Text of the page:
I first learned to be saavy about taxes as a theatre tech where you could deduct just about everything. While I apply many of these ideas to my taxes now, I also don't know enough about taxes, so always take my stuff to H & R Block and have them do it, and I just ask questions. This saved me last year when it turned out person who filed for me first year out here had made some errors. H & R Block not only fixed it, but they paid for it. To me this peace of mind is worth it.
Okay, so this is what I do.
- Before I leave for a conference, I add a largish envelope to my binder. As I gather receipts during the conference I just put them straight into the envelope.
- As soon as I get home I add them all up
- My tax lady last year made sure I knew that travel and food had to be separate and that you only got credit for 50% of food costs.
- Once I've tallied the receipts on the envelope, I put the envelope in my deductions folder in my big box.
- As bills, papers that need filing come in during the week I throw them in the inbox.
- On Saturday, the first thing I do when I sit down at my desk with coffee is balance my checkbook for the week. The next thing I do is file anything in the inbox into the big box.
- For taxes I have folders like deductions, medical, misc. tax stuff
- But I also have one for bank stuff, house stuff, will, credit scores, etc.
- This ensures everything for a year is in one place
- Yesterday, as I sat down to organize and add up tax stuff I just pulled the relevant folders.
- I pull the folders, and rubber band them together to represent the year, 2016. Once I file the taxes this banded folder and the H & R Block folder will get rubber banded together and put in a separate big box that holds tax stuff. Every year I shred the latest 7th year, so this year I'll shred 2008's stuff.
- As grad students and academics, conferences are probably the main thing we expense/track, so that's first.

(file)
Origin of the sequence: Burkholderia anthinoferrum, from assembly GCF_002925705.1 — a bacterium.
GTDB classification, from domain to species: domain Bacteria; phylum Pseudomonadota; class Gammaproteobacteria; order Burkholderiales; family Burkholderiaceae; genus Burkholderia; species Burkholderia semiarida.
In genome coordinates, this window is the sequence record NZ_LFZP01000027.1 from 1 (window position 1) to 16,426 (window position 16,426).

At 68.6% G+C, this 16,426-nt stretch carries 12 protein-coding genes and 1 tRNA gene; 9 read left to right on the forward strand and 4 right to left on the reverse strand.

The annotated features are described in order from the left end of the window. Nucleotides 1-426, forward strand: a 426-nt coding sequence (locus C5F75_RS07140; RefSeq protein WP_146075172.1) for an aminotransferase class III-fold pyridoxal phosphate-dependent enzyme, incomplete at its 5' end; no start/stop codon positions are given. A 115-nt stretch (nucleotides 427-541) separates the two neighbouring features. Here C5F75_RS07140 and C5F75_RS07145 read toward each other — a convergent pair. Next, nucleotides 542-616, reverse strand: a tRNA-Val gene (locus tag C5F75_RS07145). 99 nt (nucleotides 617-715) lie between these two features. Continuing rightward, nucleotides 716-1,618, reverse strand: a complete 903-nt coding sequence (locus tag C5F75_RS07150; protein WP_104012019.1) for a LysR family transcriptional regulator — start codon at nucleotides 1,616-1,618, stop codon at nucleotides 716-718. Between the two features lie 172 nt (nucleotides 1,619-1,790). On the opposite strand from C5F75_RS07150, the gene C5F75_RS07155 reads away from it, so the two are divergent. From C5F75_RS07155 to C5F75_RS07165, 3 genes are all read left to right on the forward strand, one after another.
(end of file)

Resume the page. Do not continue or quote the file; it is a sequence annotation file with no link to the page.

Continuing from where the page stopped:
- Travel, food, and dues/registration all get itemized differently, so they're separated here.
- As a student, and a high school teacher, it's important for me to track all the things I buy.
- I think the deduction is like a paltry $200 per year. I spend hundreds more than this.
- Depending on where you are and what your actual career is, what you can deduct is different.
- In general the vague description is anything necessary for job and/or school. Which in many cases means books but can mean media as well.
- Medical comes next. Mine has been pretty hefty the last couple of years because of gum surgeries.
- Donations are next. With all the paring down and trips to Goodwill I had a lot of these.
- Be sure to keep receipts of these all year long.
- You deduct your car registration/taxes. I still don't understand this but every year I forget so I added it here.
- The last block is a list of the forms I need before I can file. I tend to file the first week in February but one year filed, forgot I was missing a W2 and had to refile. So I list the forms I'm waiting on, check them off as they come in, they make the H & R Block appointment online once they're all in.
- This worksheet gets printed, and I staple it to the front if my tax folder for this year.
- This folder only has the deductible receipts and such in it, this is not the bigger rubber-banded folder that represents all of 2016 stuff.
Printing out my 2016 Amazon order history to track and add up dissertation and high school materials was the lengthiest part. Hey Amazon- how about you make this easier? Add a way to look at orders for year, divide into categories (books, media, household goods, etc.) and tabulate the costs. LOTS of people would thank you.
Now, this folder just sits and as tax forms come in mail, or come available online for me to print out, I just add to the folder and check off.
I think this all works so well because it it's small, manageable moves all year so it doesn't seem overwhelming.
So those are my tips. Anyone else have any great ones? Any deduction tips experienced academics want to share?